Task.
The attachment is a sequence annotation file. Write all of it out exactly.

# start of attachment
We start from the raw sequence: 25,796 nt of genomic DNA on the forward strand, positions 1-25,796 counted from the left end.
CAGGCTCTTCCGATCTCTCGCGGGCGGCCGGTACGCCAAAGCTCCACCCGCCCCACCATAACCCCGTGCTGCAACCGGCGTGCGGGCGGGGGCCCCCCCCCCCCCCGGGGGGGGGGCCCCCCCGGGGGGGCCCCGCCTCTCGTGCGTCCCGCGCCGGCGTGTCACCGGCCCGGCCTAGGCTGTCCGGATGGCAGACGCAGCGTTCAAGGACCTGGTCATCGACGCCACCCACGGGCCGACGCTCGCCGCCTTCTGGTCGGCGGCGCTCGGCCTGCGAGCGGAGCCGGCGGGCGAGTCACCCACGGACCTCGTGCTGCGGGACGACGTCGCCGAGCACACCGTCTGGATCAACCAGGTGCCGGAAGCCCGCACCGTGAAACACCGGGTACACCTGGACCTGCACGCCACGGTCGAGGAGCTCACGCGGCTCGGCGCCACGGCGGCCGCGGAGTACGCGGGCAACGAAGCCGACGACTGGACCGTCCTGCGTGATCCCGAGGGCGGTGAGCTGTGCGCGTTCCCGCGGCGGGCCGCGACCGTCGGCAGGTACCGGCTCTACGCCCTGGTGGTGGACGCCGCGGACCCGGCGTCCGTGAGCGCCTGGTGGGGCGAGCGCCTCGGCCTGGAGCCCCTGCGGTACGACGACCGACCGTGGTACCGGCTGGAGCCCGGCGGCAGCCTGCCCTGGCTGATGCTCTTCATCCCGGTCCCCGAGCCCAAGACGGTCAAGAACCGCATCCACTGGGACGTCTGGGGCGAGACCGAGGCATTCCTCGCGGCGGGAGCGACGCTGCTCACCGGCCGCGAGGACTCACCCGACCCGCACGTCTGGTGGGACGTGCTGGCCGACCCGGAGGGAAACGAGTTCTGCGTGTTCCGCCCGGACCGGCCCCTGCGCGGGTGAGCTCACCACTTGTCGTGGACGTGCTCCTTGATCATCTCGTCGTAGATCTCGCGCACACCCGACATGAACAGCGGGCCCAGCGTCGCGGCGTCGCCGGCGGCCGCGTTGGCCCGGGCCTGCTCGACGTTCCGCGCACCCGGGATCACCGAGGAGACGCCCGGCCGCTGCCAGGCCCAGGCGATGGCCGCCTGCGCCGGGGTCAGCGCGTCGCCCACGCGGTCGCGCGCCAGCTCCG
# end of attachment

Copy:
We start from the raw sequence: 25,796 nt of genomic DNA on the forward strand, positions 1-25,796 counted from the left end.
CAGGCTCTTCCGATCTCTCGCGGGCGGCCGGTACGCCAAAGCTCCACCCGCCCCACCATAACCCCGTGCTGCAACCGGCGTGCGGGCGGGGGCCCCCCCCCCCCCCGGGGGGGGGGCCCCCCCGGGGGGGCCCCGCCTCTCGTGCGTCCCGCGCCGGCGTGTCACCGGCCCGGCCTAGGCTGTCCGGATGGCAGACGCAGCGTTCAAGGACCTGGTCATCGACGCCACCCACGGGCCGACGCTCGCCGCCTTCTGGTCGGCGGCGCTCGGCCTGCGAGCGGAGCCGGCGGGCGAGTCACCCACGGACCTCGTGCTGCGGGACGACGTCGCCGAGCACACCGTCTGGATCAACCAGGTGCCGGAAGCCCGCACCGTGAAACACCGGGTACACCTGGACCTGCACGCCACGGTCGAGGAGCTCACGCGGCTCGGCGCCACGGCGGCCGCGGAGTACGCGGGCAACGAAGCCGACGACTGGACCGTCCTGCGTGATCCCGAGGGCGGTGAGCTGTGCGCGTTCCCGCGGCGGGCCGCGACCGTCGGCAGGTACCGGCTCTACGCCCTGGTGGTGGACGCCGCGGACCCGGCGTCCGTGAGCGCCTGGTGGGGCGAGCGCCTCGGCCTGGAGCCCCTGCGGTACGACGACCGACCGTGGTACCGGCTGGAGCCCGGCGGCAGCCTGCCCTGGCTGATGCTCTTCATCCCGGTCCCCGAGCCCAAGACGGTCAAGAACCGCATCCACTGGGACGTCTGGGGCGAGACCGAGGCATTCCTCGCGGCGGGAGCGACGCTGCTCACCGGCCGCGAGGACTCACCCGACCCGCACGTCTGGTGGGACGTGCTGGCCGACCCGGAGGGAAACGAGTTCTGCGTGTTCCGCCCGGACCGGCCCCTGCGCGGGTGAGCTCACCACTTGTCGTGGACGTGCTCCTTGATCATCTCGTCGTAGATCTCGCGCACACCCGACATGAACAGCGGGCCCAGCGTCGCGGCGTCGCCGGCGGCCGCGTTGGCCCGGGCCTGCTCGACGTTCCGCGCACCCGGGATCACCGAGGAGACGCCCGGCCGCTGCCAGGCCCAGGCGATGGCCGCCTGCGCCGGGGTCAGCGCGTCGCCCACGCGGTCGCGCGCCAGCTCCG